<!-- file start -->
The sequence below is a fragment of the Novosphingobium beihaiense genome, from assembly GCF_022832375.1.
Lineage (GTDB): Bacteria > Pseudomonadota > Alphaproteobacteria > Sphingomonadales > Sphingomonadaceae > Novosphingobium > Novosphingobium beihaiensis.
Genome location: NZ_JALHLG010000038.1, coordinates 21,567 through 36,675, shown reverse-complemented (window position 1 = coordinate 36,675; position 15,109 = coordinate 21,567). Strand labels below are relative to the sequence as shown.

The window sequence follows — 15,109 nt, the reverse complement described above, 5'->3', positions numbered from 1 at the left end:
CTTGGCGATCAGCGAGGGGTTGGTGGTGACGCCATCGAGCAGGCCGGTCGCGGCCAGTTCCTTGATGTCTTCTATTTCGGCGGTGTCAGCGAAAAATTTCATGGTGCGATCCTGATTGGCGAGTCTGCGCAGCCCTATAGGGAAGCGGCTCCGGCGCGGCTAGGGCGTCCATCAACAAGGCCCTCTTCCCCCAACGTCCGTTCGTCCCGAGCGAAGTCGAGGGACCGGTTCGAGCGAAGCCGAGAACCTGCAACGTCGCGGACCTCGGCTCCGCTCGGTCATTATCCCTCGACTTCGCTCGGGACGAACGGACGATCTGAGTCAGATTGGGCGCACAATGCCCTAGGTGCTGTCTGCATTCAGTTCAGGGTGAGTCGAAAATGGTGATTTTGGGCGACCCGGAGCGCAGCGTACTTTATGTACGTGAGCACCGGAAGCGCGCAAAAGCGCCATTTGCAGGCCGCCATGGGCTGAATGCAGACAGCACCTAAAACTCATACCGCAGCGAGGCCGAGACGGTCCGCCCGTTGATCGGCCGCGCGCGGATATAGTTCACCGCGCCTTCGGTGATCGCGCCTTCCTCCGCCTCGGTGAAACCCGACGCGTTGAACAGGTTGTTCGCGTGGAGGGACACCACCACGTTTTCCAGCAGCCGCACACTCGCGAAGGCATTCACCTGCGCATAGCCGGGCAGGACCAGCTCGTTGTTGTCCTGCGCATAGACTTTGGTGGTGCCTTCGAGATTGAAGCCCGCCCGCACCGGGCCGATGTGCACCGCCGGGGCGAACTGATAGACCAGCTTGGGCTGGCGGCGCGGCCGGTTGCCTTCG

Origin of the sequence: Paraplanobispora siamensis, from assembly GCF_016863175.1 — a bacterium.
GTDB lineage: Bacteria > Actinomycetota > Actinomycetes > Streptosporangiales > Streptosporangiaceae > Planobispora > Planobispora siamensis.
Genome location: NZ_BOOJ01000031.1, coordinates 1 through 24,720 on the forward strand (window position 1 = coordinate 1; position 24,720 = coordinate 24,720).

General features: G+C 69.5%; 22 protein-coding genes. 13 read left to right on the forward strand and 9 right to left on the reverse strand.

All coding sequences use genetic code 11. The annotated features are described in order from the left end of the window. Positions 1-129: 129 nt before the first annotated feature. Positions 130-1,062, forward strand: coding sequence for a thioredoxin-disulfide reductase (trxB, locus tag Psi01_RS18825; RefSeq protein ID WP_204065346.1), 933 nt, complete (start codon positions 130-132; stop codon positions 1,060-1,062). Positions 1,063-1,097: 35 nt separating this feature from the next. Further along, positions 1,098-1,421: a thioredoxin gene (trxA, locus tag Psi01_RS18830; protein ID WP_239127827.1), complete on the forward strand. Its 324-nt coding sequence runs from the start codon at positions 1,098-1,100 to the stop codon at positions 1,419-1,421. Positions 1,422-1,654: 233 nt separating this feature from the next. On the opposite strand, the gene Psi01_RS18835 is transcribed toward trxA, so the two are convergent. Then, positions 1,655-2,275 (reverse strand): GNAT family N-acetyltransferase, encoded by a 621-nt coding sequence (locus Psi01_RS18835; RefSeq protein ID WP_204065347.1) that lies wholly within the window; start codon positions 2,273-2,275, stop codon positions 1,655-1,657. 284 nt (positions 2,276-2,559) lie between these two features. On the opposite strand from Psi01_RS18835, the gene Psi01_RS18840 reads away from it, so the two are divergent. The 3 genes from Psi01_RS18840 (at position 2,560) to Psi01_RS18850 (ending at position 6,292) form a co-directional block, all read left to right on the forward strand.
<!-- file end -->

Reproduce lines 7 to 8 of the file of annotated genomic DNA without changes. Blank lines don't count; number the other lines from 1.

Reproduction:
GTDB lineage: Bacteria > Actinomycetota > Actinomycetes > Streptosporangiales > Streptosporangiaceae > Planobispora > Planobispora siamensis.
Genome location: NZ_BOOJ01000031.1, coordinates 1 through 24,720 on the forward strand (window position 1 = coordinate 1; position 24,720 = coordinate 24,720).